What I learnt in my last role

Acknowledging your mistakes, allows you to learn from them #HoskWisdom

After 3 and half great years in my last role I have moved for a new challenge and I’m excited about joining PowerObjects.  I met some great people and leave better person with more experience than when I joined.

Looking back over the last 3 and half years, it’s been a great journey and team effort.  The key to it was hiring talented people with potential and let them do their jobs (e.g. don’t micromanage them).  The culture of the team is important because you want the team to collaborate and share information, experiences, mistakes and solutions.

When I joined there were a handful of people in the Dynamics team and when I left there are 10 times that amount.  Few people knew there was Dynamics team and now the team has a blog and social media presence.  It is one of the biggest Dynamics team I worked on until I started at PowerObjects 🙂

Below are some highlights I contributed to, as most things in life it was a team effort that made everything work.

DevOps

Enterprise projects means needs software engineers not developers because there is more to development than just writing code.  Having lots of developers working on a single Dynamics project is tricky, you need high standards and create quality customisations because you create lots.

With Enterprise projects the focus is doing things right, not doing things quickly.  DevOps shortens the feedback loop, allowing the team to find problems quickly with small code set.

DevOps automates boring tasks (reducing errors), automate quality checks and best practices.  The result is better collaboration on the project, higher quality and finding problems quickly.

I didn’t contribute to DevOps because I was a Scrum master/Solution architect and not directly creating customisations.  I helped with discussions, encouragement, making sure the software engineers understood it and used it.

Most of the DevOps changes were 2 years ago, DevOps didn’t seem as standard as it is today

The team could monitor Microsoft adding changes in the xml files, we noticed this because it sometimes broke the build, read more here Problems with Microsoft Dynamics 365 patches

DevOps is becoming more common in Dynamics projects, Microsoft created the solution checker and the PowerApps BuildTools.

It’s good to see Dynamics developers using the best practices from software engineering and increasing the quality of our processes and solutions.

People

The strength of a team is the people and the culture they work in.  I learnt not to lower my standards in hiring because a poor hire can be disruptive and slow the productivity of your good team members.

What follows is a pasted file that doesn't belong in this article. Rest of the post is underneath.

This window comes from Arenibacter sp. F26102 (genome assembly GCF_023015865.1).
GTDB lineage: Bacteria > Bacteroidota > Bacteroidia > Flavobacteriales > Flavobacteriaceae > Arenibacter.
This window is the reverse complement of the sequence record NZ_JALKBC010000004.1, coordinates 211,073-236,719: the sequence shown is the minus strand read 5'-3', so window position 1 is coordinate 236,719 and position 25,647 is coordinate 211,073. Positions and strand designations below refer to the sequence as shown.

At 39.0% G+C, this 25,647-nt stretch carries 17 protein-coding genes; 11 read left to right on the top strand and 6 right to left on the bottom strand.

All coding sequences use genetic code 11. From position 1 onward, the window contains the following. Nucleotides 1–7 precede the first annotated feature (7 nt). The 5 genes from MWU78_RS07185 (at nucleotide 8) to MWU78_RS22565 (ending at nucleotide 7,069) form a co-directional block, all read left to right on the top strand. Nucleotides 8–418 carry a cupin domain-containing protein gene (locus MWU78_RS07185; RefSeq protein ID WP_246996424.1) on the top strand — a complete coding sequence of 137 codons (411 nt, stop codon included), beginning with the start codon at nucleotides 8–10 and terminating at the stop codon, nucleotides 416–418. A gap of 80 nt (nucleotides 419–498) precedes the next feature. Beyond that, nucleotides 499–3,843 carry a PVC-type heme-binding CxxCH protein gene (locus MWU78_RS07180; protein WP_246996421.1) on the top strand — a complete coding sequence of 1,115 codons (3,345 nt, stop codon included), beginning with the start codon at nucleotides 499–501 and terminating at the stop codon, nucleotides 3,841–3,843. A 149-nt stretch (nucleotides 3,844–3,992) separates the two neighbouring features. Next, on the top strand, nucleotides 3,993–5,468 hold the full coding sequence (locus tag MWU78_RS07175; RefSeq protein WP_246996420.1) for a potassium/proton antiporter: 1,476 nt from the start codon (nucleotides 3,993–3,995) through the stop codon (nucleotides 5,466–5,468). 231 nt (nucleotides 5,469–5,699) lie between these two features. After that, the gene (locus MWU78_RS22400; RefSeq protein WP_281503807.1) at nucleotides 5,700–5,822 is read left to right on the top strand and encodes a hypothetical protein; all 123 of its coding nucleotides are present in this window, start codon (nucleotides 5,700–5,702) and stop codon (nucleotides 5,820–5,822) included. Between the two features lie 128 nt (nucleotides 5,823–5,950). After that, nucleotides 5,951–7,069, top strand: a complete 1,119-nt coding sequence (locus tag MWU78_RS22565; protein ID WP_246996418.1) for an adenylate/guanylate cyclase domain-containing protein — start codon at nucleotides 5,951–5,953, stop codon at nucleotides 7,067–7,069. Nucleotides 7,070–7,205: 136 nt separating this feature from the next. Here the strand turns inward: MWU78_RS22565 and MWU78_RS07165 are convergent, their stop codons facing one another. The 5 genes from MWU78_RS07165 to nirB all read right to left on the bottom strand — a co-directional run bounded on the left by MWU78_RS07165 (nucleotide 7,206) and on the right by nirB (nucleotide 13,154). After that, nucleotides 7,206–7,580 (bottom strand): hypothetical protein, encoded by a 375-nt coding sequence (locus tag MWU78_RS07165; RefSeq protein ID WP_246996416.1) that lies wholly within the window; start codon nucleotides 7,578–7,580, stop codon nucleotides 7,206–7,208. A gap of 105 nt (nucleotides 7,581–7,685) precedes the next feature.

Only hire strong candidates, if you are not sure, don’t.

I did lots of interviews and it helped me improve and know what I’m looking for, below are numbers of phone/face-to-face interviews

  • 35 Interviews 2019
  • 28 interviews in 2018
  • 47 interviews in 2017
  • 27 interviews in 2016

I helped create digital interviews for 3 different roles and watched at least 60 digital interviews.  I attended 4 assessment days helping assess graduates/DA’s.

Recruitment was a priority for me because the key to building a good team is getting people with good character and right attitude.  This makes it easier for leadership to create the right culture.

Consultancy and delivering large projects is all about people.  When you have a team of capable people with the right attitude, you feel you can do what’s needed to make it successful. The goal is to have multiple people contributing to the team and many leaders.

The things I looked for in candidates
  • Passion – Be passionate in Dynamics, Power Platform and creating solutions, otherwise you will be average
  • Team player – IT Projects are a team sport and you must work well in a team
  • Drive – People who want to improve and progress
  • Curious – Curious learn how things work results in deeper knowledge and enables the creation of flexible solutions to changing requirements
  • Potential – Hire for what they will become, not just what they are now

Technical knowledge is a prerequisite, it’s stops someone from being hired but its not a reason to hire.  A talented person can learn technical skills but someone with good technical knowledge will find it very difficult to change their character.

An example is I would hire a good Cloud native/C# developer and teach them Dynamics if they had many of the traits above.

People with good character and mindset take responsibility and get the work done, they help the team and improve others.  These people deliver projects and make the team stronger by creating best practices, accelerators.

OnBoarding

I onboarded most the people who joined the Dynamics team; I felt it was important for people to start a new role well, give them the information they need and set expectations.

I improved the process but onboarding is about people, welcoming and introducing to them to as many of the new team as possible.  This is a challenge with distributed teams because people are on site and not available to meet people.

Team spirit and sharing knowledge

Teams should work as a hive mind with collective knowledge.  Dynamics, Power Platform and Azure is too big for any one person to understand all parts of it.  You want the team to learn from individual mistakes, solutions/limitations and successes.  Avoid everyone making the same mistakes individually on each project.